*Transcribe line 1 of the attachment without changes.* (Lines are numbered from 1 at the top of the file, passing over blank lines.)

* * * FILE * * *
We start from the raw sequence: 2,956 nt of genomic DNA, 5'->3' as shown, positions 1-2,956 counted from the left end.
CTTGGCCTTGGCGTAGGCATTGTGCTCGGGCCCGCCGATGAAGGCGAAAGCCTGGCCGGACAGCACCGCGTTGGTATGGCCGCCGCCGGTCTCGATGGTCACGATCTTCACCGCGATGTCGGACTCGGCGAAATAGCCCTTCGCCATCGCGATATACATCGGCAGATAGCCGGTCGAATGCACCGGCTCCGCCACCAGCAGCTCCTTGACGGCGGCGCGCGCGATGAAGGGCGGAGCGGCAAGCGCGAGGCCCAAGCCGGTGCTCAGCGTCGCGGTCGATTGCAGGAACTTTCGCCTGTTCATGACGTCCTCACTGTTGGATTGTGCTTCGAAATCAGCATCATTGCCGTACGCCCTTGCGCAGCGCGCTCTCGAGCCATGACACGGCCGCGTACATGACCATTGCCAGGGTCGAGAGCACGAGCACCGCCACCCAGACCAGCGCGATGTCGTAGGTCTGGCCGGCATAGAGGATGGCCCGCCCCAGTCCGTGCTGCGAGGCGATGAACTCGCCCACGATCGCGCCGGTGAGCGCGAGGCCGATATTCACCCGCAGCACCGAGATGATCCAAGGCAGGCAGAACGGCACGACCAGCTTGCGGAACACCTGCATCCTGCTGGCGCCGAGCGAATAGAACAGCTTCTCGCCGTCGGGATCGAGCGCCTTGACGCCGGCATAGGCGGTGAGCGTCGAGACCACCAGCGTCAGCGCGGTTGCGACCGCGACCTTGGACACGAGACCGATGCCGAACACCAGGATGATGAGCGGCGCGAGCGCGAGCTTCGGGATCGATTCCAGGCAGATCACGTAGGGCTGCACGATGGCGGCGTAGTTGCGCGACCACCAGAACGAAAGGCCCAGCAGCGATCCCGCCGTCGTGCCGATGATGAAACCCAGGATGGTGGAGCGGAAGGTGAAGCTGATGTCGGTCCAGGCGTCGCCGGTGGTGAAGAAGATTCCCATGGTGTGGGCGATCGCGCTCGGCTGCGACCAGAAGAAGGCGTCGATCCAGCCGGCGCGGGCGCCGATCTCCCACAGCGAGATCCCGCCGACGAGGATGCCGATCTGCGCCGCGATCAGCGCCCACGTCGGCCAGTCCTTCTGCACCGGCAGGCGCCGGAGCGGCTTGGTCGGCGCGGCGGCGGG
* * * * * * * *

We start from the raw sequence: 2,956 nt of genomic DNA, 5'->3' as shown, positions 1-2,956 counted from the left end.